CRYSTAL LAKE – The most talked about and divisive issue that has been debated in the months leading up to the April 9 election for a trio of seats on the McHenry County College board has been the school’s proposed expansion plan.
The multimillion-dollar proposal to grow its health and wellness programs have drawn not only criticism, but multiple candidates determined to stop it. There are nine candidates – two incumbents and seven challengers – vying for the three seats, which have six-year terms.
MCC is exploring the cost and scope for expanding this curricula. An initial study found that a building to house classrooms and a fitness center would cost $42 million. Results from the second phase of the study are expected this summer.
The most vocal opponents of expansion are Chris Jenner and Thomas Wilbeck. The pair have argued that population projections and student enrollment don’t support expansion, and both take issue with one suggested way to pay for it.
The first study outlined alternative revenue bonds, which don’t require voter approval, as a possible way to fund the expansion.
“The current $42 [million] project, as proposed, does not require taxpayer approval,” Wilbeck wrote in the Northwest Herald’s candidate questionnaire. “Any project that subjects the taxpayer to payment liability should be approved by the taxpayers.”
Jenner expressed a similar sentiment.
“MCC has no plans to ask the voters to approve the project, when the funding method clearly puts property taxpayers at risk for a big tax hike,” Jenner wrote in his questionnaire. “Expansion of MCC may be warranted, but it needs to be approached with more common sense, openness and more accurate numbers.”
Other candidates have tempered their criticism of the expansion.
Molly Walsh disagrees with issuing alternate revenue bonds, and implored college officials to engage the community in the project.
“I do believe that the college will need to expand sometime in the future,” Walsh said. “My criteria for supporting any building expansion would be: the need for a specific expansion be adequately demonstrated; that the plan be fiscally sound; be environmentally sustainable; and community supported.”
Mike Smith supports college growth, but not without first asking the taxpayers if they do.
“It was reported that alternate revenue bonds would be considered as one of the options to finance facilities expansion, which appears to be driven by a desire to circumvent going to referendum,” he said. “Alternate revenue bonds do not eliminate the exposure to financial risk for the taxpayers, and I would not support such a financing option.”
Newcomer Arne Waltmire, in discussing the college’s $640 million, 40-year master plan, called into question the college’s supporting materials.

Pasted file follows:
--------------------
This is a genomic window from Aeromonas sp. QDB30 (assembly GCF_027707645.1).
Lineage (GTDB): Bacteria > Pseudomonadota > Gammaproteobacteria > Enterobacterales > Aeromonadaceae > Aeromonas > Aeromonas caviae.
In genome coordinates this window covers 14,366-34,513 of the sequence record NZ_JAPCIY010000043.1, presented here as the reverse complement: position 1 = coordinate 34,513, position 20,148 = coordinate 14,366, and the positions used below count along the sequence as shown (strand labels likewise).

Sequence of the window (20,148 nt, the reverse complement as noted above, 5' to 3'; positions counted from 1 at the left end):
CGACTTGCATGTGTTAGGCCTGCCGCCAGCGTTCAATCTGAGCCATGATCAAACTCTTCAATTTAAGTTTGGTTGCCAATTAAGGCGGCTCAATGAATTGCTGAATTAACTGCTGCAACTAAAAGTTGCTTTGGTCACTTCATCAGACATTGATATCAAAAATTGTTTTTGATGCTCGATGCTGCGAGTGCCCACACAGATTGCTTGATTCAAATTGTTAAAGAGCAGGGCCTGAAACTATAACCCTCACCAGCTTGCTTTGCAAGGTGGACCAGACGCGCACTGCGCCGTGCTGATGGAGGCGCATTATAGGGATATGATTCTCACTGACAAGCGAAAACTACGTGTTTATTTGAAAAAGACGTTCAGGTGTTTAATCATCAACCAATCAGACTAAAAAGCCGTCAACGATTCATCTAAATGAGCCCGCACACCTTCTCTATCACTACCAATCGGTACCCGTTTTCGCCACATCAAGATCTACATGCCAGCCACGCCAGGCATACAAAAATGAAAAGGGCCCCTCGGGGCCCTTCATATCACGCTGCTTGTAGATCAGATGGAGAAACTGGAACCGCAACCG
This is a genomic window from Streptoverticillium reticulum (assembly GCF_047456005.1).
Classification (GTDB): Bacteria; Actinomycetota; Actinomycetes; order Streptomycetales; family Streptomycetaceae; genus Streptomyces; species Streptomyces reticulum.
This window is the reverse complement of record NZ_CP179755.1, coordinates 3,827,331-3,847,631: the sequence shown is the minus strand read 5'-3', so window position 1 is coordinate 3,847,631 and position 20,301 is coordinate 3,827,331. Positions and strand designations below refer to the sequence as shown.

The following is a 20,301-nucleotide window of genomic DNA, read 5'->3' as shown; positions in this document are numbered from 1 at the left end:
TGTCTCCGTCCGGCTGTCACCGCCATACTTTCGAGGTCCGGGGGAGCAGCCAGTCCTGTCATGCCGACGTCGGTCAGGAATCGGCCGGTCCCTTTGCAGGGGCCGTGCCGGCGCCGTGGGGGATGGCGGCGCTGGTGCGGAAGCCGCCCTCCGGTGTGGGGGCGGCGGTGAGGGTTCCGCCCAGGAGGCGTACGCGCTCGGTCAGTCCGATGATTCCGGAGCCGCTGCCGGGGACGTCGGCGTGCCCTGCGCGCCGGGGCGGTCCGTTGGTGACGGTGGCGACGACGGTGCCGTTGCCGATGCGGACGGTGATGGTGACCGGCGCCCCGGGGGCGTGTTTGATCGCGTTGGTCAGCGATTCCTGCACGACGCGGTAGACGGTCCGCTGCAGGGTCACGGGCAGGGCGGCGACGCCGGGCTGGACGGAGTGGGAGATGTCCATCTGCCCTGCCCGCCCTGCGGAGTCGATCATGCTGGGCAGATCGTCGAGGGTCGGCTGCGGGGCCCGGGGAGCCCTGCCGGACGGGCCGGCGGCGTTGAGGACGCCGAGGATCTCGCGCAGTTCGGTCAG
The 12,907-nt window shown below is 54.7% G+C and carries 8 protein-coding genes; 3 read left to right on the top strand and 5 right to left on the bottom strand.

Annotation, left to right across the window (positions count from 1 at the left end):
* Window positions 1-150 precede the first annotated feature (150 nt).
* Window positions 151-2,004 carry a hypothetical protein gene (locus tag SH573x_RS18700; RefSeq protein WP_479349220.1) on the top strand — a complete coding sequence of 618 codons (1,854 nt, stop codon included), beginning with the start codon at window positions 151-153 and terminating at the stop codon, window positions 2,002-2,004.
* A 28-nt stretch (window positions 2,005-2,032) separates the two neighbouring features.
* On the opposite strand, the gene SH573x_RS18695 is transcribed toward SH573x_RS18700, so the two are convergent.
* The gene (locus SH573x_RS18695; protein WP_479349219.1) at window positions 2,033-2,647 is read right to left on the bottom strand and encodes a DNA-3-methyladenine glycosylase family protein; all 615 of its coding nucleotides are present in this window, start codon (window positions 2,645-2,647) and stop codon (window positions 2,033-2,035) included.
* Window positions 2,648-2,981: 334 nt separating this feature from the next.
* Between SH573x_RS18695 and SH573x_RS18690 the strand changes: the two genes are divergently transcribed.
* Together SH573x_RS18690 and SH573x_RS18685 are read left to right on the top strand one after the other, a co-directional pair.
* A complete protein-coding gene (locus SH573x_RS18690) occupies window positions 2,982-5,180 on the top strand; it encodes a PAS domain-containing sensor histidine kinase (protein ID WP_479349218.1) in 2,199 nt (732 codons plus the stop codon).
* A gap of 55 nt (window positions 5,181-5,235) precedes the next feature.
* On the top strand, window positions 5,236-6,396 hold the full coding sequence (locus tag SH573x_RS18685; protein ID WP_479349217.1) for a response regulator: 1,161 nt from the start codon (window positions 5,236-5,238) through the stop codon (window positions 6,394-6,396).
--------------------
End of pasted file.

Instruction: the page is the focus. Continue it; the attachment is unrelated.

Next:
“It’s irresponsible to commit the college to an aggressive and expensive building plan without solid data to support it,” Waltmire said.
Erik Sivertsen believes the college should fill its empty classrooms before building new. College-provided figures show that classrooms are about 70 percent full at peak class times.
“I don’t like the plan as it is,” Sivertsen said. “I think there’s a lot of resources at the college to meet the needs ... without having to build new buildings,” he said.
Both longtime incumbents, Carol Larson and Barbara Walters, fully support growing the college.
“We do need to expand our health facilities, we do need to expand the training of nurses, we do need to expand the biological components that they’re teaching,” Larson said in an interview with the Northwest Herald Editorial Board. “And we don’t have enough classroom space right now.”
Walters called the long-term master plan simply a tool to guide the college toward the future. Demographics can change, she said.
“When you are talking about trustees at McHenry County College, [we have] to look into the future,” Walters said. “It’s very difficult to look into the future and be able to judge [demographics] today. ... The best laid plans do, and can be changed. What we are dealing with is a futuristic footprint.”
The incumbents are joined by challenger William Scott Alford, who supports the expansion but says it should be done without raising fees or tuition.
“Expansion is necessary,” he said. “The thing about the expansion is that it has to be done right. That means doing in a whole lot of homework, and holding a whole lot of people’s feet to the fire, and making sure that if we want something done, it comes in under the budget.”
McHenry County College Board of Trustees Candidates
Voters will select three to serve a six-year term• William Scott Alford• Chris Jenner• Carol Larson (i)• Erik Sivertsen• Mike Smith• Molly Walsh• Barbara Walters (i)• Arne Waltmire• Thomas Wilbeck